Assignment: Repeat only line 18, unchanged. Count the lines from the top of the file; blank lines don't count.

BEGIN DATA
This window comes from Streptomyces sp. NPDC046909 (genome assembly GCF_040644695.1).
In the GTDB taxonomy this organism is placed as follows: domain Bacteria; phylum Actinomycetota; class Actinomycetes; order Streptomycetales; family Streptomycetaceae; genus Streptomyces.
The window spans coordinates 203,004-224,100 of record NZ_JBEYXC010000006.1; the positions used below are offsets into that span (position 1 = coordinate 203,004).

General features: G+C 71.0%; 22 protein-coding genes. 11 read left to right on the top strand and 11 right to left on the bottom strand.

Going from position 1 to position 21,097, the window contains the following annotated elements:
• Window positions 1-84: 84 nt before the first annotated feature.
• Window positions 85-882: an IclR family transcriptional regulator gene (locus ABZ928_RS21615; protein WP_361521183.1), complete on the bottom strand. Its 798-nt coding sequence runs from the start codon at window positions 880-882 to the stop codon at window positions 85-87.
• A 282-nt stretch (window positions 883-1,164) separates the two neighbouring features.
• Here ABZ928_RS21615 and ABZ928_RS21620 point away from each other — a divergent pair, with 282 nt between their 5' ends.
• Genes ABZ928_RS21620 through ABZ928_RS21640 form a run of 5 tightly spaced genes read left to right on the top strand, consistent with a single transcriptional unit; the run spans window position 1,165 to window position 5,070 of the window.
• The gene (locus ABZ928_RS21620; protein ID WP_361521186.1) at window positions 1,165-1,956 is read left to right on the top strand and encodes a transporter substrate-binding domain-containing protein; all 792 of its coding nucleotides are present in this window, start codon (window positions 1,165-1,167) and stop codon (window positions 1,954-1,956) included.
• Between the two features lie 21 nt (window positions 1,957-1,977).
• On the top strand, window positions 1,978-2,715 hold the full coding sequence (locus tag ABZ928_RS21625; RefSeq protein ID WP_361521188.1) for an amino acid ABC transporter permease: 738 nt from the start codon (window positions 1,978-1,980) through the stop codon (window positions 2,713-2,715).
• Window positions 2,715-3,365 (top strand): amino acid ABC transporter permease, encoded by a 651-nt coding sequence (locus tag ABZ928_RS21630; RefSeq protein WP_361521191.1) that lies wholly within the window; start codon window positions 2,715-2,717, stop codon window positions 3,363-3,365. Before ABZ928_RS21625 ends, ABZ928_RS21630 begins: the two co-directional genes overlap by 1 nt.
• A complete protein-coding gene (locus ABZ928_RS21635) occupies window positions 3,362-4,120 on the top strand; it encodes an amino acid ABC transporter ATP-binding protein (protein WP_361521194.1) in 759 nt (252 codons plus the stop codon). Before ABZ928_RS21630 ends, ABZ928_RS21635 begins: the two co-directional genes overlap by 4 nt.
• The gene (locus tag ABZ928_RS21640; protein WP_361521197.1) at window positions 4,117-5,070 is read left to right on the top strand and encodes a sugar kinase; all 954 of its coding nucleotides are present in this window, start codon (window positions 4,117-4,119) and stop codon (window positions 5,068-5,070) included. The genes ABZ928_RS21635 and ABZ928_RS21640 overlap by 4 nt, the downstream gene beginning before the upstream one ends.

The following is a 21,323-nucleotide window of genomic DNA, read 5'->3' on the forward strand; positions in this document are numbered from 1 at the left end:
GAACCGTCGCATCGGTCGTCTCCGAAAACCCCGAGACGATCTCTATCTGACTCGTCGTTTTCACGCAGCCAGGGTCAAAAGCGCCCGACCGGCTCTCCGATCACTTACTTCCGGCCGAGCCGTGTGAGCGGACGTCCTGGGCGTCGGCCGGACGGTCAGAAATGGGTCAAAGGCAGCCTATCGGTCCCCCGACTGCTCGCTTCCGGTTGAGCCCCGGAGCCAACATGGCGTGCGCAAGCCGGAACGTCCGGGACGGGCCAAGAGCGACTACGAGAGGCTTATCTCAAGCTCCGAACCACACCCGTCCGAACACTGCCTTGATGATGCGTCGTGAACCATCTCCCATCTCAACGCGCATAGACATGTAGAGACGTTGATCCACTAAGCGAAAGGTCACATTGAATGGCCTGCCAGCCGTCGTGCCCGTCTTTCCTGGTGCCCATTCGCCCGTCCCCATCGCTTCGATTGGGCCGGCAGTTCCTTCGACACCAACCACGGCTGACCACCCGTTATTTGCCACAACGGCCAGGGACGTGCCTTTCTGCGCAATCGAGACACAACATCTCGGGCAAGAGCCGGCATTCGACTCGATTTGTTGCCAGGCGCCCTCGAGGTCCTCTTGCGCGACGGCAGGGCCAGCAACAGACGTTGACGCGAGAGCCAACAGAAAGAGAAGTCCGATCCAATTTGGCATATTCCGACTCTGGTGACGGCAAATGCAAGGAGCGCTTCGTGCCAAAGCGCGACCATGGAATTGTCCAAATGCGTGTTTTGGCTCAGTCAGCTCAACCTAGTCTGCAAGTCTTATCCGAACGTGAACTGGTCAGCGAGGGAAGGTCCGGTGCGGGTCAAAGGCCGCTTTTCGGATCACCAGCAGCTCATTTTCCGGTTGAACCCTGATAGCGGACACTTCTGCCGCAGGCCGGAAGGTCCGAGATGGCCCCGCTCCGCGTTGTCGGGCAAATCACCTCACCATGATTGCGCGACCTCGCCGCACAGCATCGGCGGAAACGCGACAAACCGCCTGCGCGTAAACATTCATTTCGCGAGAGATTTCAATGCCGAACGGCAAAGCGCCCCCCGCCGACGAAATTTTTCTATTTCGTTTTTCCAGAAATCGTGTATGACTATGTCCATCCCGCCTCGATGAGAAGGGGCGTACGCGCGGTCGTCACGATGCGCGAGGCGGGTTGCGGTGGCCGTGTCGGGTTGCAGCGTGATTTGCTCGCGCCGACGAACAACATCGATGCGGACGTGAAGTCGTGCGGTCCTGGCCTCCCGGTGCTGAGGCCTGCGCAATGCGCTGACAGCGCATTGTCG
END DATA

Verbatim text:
GAACCGTCGCATCGGTCGTCTCCGAAAACCCCGAGACGATCTCTATCTGACTCGTCGTTTTCACGCAGCCAGGGTCAAAAGCGCCCGACCGGCTCTCCGATCACTTACTTCCGGCCGAGCCGTGTGAGCGGACGTCCTGGGCGTCGGCCGGACGGTCAGAAATGGGTCAAAGGCAGCCTATCGGTCCCCCGACTGCTCGCTTCCGGTTGAGCCCCGGAGCCAACATGGCGTGCGCAAGCCGGAACGTCCGGGACGGGCCAAGAGCGACTACGAGAGGCTTATCTCAAGCTCCGAACCACACCCGTCCGAACACTGCCTTGATGATGCGTCGTGAACCATCTCCCATCTCAACGCGCATAGACATGTAGAGACGTTGATCCACTAAGCGAAAGGTCACATTGAATGGCCTGCCAGCCGTCGTGCCCGTCTTTCCTGGTGCCCATTCGCCCGTCCCCATCGCTTCGATTGGGCCGGCAGTTCCTTCGACACCAACCACGGCTGACCACCCGTTATTTGCCACAACGGCCAGGGACGTGCCTTTCTGCGCAATCGAGACACAACATCTCGGGCAAGAGCCGGCATTCGACTCGATTTGTTGCCAGGCGCCCTCGAGGTCCTCTTGCGCGACGGCAGGGCCAGCAACAGACGTTGACGCGAGAGCCAACAGAAAGAGAAGTCCGATCCAATTTGGCATATTCCGACTCTGGTGACGGCAAATGCAAGGAGCGCTTCGTGCCAAAGCGCGACCATGGAATTGTCCAAATGCGTGTTTTGGCTCAGTCAGCTCAACCTAGTCTGCAAGTCTTATCCGAACGTGAACTGGTCAGCGAGGGAAGGTCCGGTGCGGGTCAAAGGCCGCTTTTCGGATCACCAGCAGCTCATTTTCCGGTTGAACCCTGATAGCGGACACTTCTGCCGCAGGCCGGAAGGTCCGAGATGGCCCCGCTCCGCGTTGTCGGGCAAATCACCTCACCATGATTGCGCGACCTCGCCGCACAGCATCGGCGGAAACGCGACAAACCGCCTGCGCGTAAACATTCATTTCGCGAGAGATTTCAATGCCGAACGGCAAAGCGCCCCCCGCCGACGAAATTTTTCTATTTCGTTTTTCCAGAAATCGTGTATGACTATGTCCATCCCGCCTCGATGAGAAGGGGCGTACGCGCGGTCGTCACGATGCGCGAGGCGGGTTGCGGTGGCCGTGTCGGGTTGCAGCGTGATTTGCTCGCGCCGACGAACAACATCGATGCGGACGTGAAGTCGTGCGGTCCTGGCCTCCCGGTGCTGAGGCCTGCGCAATGCGCTGACAGCGCATTGTCG